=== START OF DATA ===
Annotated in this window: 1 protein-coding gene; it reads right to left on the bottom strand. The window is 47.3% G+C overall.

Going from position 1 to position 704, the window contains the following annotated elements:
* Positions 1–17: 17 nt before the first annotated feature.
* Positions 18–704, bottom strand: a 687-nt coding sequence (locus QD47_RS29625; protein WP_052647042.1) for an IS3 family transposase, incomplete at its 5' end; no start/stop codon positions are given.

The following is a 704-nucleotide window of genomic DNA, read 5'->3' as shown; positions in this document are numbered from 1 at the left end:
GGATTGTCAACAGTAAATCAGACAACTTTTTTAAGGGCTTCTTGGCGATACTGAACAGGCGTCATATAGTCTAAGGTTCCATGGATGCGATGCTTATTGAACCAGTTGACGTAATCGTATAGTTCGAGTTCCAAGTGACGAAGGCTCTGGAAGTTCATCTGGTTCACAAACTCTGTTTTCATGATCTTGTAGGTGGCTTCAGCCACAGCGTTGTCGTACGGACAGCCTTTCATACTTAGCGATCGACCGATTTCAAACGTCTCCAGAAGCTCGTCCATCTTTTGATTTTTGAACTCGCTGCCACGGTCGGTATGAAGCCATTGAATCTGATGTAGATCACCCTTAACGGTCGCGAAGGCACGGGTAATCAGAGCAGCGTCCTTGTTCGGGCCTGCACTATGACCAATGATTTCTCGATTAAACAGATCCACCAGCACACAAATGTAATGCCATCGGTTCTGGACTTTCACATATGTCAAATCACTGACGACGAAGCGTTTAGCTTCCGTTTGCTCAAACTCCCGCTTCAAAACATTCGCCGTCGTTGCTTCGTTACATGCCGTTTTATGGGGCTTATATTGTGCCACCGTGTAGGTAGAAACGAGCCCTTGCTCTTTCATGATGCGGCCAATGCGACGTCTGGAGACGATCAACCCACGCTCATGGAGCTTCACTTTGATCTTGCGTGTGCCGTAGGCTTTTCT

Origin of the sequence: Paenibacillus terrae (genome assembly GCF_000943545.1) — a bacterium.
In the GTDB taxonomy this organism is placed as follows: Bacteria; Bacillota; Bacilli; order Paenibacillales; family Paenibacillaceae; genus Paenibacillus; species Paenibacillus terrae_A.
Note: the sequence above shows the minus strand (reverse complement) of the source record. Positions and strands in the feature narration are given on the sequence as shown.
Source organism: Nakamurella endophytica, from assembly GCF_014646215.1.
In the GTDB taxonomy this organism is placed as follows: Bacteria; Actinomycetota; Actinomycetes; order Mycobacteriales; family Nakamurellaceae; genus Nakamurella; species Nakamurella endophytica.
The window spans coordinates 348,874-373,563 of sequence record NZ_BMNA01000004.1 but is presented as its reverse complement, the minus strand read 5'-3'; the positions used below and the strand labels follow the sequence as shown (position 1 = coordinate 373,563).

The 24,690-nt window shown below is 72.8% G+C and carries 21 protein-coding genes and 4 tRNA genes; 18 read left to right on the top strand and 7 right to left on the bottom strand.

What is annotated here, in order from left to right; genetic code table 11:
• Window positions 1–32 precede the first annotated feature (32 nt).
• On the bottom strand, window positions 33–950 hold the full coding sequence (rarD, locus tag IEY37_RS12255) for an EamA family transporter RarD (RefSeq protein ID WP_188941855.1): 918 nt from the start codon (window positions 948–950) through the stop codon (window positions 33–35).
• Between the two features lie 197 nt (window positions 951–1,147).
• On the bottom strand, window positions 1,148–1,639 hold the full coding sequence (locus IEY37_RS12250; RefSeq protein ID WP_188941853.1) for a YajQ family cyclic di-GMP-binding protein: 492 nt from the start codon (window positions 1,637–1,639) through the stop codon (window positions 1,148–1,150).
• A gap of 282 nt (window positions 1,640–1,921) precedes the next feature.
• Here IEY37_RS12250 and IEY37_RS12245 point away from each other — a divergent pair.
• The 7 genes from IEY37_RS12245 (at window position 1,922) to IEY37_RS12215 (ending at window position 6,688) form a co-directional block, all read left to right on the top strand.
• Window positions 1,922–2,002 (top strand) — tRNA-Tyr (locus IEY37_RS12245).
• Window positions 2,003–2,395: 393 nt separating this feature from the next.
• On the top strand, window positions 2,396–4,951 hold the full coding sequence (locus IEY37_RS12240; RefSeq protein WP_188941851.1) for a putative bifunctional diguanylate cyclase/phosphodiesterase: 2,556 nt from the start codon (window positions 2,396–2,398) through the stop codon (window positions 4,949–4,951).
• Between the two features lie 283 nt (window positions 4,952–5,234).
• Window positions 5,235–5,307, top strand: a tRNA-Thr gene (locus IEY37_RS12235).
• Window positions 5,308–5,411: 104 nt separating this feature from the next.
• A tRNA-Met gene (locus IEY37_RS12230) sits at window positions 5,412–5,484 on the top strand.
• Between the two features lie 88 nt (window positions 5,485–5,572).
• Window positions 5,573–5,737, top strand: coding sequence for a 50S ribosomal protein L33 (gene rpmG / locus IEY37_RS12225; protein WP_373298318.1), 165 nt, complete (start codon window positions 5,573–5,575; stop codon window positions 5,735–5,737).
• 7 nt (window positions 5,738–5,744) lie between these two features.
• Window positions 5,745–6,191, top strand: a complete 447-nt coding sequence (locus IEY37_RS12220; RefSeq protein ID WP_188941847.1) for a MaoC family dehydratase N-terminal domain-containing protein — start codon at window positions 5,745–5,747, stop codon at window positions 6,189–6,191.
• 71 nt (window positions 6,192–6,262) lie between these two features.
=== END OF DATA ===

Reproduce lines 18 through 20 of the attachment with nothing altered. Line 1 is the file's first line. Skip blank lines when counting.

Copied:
• On the bottom strand, window positions 1,148–1,639 hold the full coding sequence (locus IEY37_RS12250; RefSeq protein ID WP_188941853.1) for a YajQ family cyclic di-GMP-binding protein: 492 nt from the start codon (window positions 1,637–1,639) through the stop codon (window positions 1,148–1,150).
• A gap of 282 nt (window positions 1,640–1,921) precedes the next feature.
• Here IEY37_RS12250 and IEY37_RS12245 point away from each other — a divergent pair.